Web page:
Skins may differ, but affection

and
Dwells in white and black the same.

Constitution.
Slaves of gold, whose sordid dealingg
Tarnish all your boasted powers,

Apropos to Sir F. Burdett and the excitement of
Prove that you have human feelings,

that time, I will here note one of the many Ere you boldly question ours.

parodies of Gray's Elegy,' entitled, “An Elegy

man

written in Westminster Hall, ridiculing the pro- Feat, 8., employment (ibid.). ceedings consequent on his imprisonment and the Feate, adj., ingenious (ibid.). legal decisions against him" |(Morning Post, Felsen. "The felsen booke of the west common May 20, 1811)

of Stuston '; ab. 1560. " This is the bille of the The judges toll the knell of Burdett's fame,

felsen in Stuston." Used in Norfolk. The items The rabble rout disperse with lack of glee,

seem to be rents paid by holders of tenements for The counsel homeward plod, just as they came,

right of common. Cf. Dan, sætte til fals, to set And leave the Hall to darkness and to me.

to sale. For me no more the flaming press shall teem

Fenugreek, a herb (Parker Soc.). Nor busy printers ply their evening care ;

Fernyear, last year. So in Aberdeenshire. No patriots flock to propagate my theme,

Fery, a day of the week; pl. Feries (ibid.). Nor lick my feet the ill-got wreath to share.

My feste is turned into simple fery" (said by Can golden box,* though worth a hundred pound, the Bishop in Lydgate's ‘Dance of Macabre '). Back to poor Burdett bring his forfeit fame?

Fet, v. to fetch (Parker Soc.). Can honour's voice now on his side be found,

Fetise, spruce, elegant (ibid.).
Or flattery shield bim from contempt and shame?

Fettle. See ' N. & Q.,' 4th S. ii. 543.
Epitaph.
Here hides his head, now humbled to the Earth,

Fingers. “Though the people of the londe loke A man to John Horne and his faction known:

thorowe the fyngers upon that man which hath Fair talents never smiled upon his birth,

geuen his sede vnto Moloch ” (Coverdale's Bible And disappointment marked him for her own,

Levit. xx. 4). Cf. Hazlitt's 'Proverbs,' p. 424. Large were his wishes, but his lot severe,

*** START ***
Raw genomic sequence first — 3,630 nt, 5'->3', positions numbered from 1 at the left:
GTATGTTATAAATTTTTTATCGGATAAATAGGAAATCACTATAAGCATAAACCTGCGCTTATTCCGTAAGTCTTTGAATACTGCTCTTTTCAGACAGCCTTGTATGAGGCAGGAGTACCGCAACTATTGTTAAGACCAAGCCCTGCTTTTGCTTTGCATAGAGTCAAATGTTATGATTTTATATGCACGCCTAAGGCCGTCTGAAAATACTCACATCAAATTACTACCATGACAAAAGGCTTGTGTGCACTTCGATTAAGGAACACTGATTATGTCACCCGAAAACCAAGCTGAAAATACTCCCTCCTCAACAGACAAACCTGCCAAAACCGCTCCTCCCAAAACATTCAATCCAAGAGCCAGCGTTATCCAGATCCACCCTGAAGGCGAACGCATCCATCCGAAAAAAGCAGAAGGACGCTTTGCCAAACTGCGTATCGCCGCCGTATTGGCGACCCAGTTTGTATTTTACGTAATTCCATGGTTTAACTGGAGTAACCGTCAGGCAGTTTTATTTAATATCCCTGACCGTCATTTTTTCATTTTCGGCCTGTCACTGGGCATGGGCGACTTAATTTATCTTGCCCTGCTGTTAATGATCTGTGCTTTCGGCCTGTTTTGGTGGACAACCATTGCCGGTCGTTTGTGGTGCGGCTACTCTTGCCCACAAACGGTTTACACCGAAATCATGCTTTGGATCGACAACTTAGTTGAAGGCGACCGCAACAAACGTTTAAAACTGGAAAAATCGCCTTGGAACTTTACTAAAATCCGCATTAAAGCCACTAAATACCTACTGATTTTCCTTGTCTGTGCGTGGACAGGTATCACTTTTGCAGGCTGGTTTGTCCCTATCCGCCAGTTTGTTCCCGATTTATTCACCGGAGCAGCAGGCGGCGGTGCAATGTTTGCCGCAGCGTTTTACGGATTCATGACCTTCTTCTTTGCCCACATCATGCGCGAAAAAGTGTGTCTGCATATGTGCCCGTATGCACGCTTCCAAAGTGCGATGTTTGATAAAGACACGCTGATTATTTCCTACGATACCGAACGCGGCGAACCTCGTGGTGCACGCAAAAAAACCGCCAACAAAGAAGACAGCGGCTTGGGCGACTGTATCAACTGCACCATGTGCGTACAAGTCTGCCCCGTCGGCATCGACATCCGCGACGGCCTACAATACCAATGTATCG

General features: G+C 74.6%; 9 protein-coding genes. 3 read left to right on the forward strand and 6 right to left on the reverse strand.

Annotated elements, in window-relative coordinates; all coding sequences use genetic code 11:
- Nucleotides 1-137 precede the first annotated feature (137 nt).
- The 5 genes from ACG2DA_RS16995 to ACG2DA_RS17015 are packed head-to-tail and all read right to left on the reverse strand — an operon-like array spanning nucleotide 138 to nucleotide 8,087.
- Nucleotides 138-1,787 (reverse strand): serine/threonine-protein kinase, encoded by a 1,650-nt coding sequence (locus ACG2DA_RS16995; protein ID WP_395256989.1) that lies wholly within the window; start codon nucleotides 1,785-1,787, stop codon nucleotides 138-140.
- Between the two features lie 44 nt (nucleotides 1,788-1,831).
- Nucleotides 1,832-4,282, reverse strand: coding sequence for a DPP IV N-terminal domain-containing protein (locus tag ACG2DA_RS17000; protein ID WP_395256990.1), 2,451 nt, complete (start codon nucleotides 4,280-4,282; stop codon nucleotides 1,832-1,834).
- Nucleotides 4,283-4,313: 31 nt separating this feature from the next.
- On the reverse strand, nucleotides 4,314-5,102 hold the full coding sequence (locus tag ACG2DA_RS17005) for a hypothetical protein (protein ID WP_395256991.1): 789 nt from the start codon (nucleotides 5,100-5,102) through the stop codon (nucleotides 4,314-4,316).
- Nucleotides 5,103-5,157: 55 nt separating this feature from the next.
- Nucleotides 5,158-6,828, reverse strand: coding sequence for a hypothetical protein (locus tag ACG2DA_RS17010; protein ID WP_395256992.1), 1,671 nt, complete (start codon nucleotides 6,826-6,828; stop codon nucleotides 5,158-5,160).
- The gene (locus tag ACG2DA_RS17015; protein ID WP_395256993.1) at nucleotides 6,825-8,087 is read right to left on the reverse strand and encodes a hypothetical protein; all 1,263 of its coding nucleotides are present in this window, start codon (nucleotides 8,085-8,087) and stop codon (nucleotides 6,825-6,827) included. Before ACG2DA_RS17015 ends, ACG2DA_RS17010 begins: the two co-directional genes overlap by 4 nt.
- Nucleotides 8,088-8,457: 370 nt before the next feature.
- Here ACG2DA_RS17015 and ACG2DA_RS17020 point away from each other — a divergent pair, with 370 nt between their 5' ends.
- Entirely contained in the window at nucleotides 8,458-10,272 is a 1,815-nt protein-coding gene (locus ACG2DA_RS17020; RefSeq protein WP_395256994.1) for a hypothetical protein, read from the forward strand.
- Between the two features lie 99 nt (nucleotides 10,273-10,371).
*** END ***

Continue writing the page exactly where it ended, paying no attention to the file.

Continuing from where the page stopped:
Fisking, dancing (Parker Soc.). To Tooke he owed his fortune and reverse;

Flaske, to flap the wings (Golding's Ovid's He gained from John, 'twas all his portion, shame; John gained from him—'twas all he wished—his purse.

Metamorphoses ') :A small platter has a portrait of George Kin- To Haske bis wings, with waving of the which he raysed

In speaking these or other words as sturdie Boreas gan lock, Esq., and these words :

than On the 22 Dec. 1819, Forced to

So great a gale, that, &c. Book vi, leaf 77, recto. flee bis Country & Proclaimed

Which in the ayre on wings of birds did Aaske not long an outlaw for having advocated

ago.

Book viii. leaf 95, verso. the cause of the People and the necessity of Reform.

Flat, a rough flat basket, holding rather less On the 22 Dec, 1832, Proclaimed

than a bushel. Cambg. the chosen Representative

Flatlings. See Lyndsay's 'Monarche' (E.E.T.S.), of the Town of Dundee in the Reform House of

i. 82. Commons.

Fligge. “He and alle his olde felawship put C. FORTESCUE YONGE.

out their fynnes and arn right Aygge and mery(To be continued.)

(1461, Margery Paston).

Flinter-mouse, a bat. 'N. & Q.,' 4th S. iv. 45. ADDITIONS TO HALLIWELL.

Flop-a-dock, a foxglove. See Mrs. Bray, 'The

Tamar and the Tavy,' i. 316. Now that the New E. Dict.' has advanced to Flush, i.e., right. See Lusty Juventus,' in F, I send my MS. notes to Halliwell, from Fa to Hazlitt's Olá Plays,' ii. 78. Fu. I include some common words, for the sake Fods. In Nares. Read flods, i.e., floods. of the references.

Foggy, coarse, as rank grass :Faddy, a Cornish dance, at Helstone. See

Then green and voyd of strength and lush and foggy is Gent. Mag., June, 1790, p. 520 ; Brand, 'Pop. the blade. Antiquities,' i. 223.

Golding, 'Ovid's Met.,' bk, xv. leaf 182. Fannel, a fanon : “xviij peeces of stoles and fannels" (Parish documents at Whitchurch, Read

Foine, a kind of spear. “His head thrust through ing; ab. 1574).

with a foine" (1584, R. Scot, 'Discov. of WitchFanon. " Cam

stola et fanone” (* Testamenta craft,' bk. xii. c, 16). Eboracensia,' ii. 202).

Forcelets, explained (Parker Soc.). Fastens, Fastyngonge Thursday. See quot. in

Foreslowing, Forespeaking, Forespoken (ibid.). Brand, 'Pop. Antiq.'

Forestall, an outlying piece of ground near a Wee will han a seed, farm. Kent. See "Fostal” in Halliwell. E.9: cake at Fastens (Braithwaite's Lanc. Lovers,' Painter's Forestall, in a map of E. Kent, by C. quoted in Brand, 'Pop. Antiq.,' ed. Ellis, ii. 23). Feazy, troublesome, fractious. Said of a child.

Packe, ab. 1745. Cambs.

Forne, former, past (Parker Soc.). Error for Fear, to terrify (Gloss. to Parker Society's

ferne. Publications).

Forpossid, tossed about. “With sondry tempestis

forpossid to and fro” (Lydgate, St. Edmund'; Proposed to be presented to him,

MS. Harl. 2278, fol. 42).

XV.

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Forveye, v. to stray, err (Lydgate's 'Troybook,' christened, his father then living in Spring Gardens. leaf G 5, col. 2).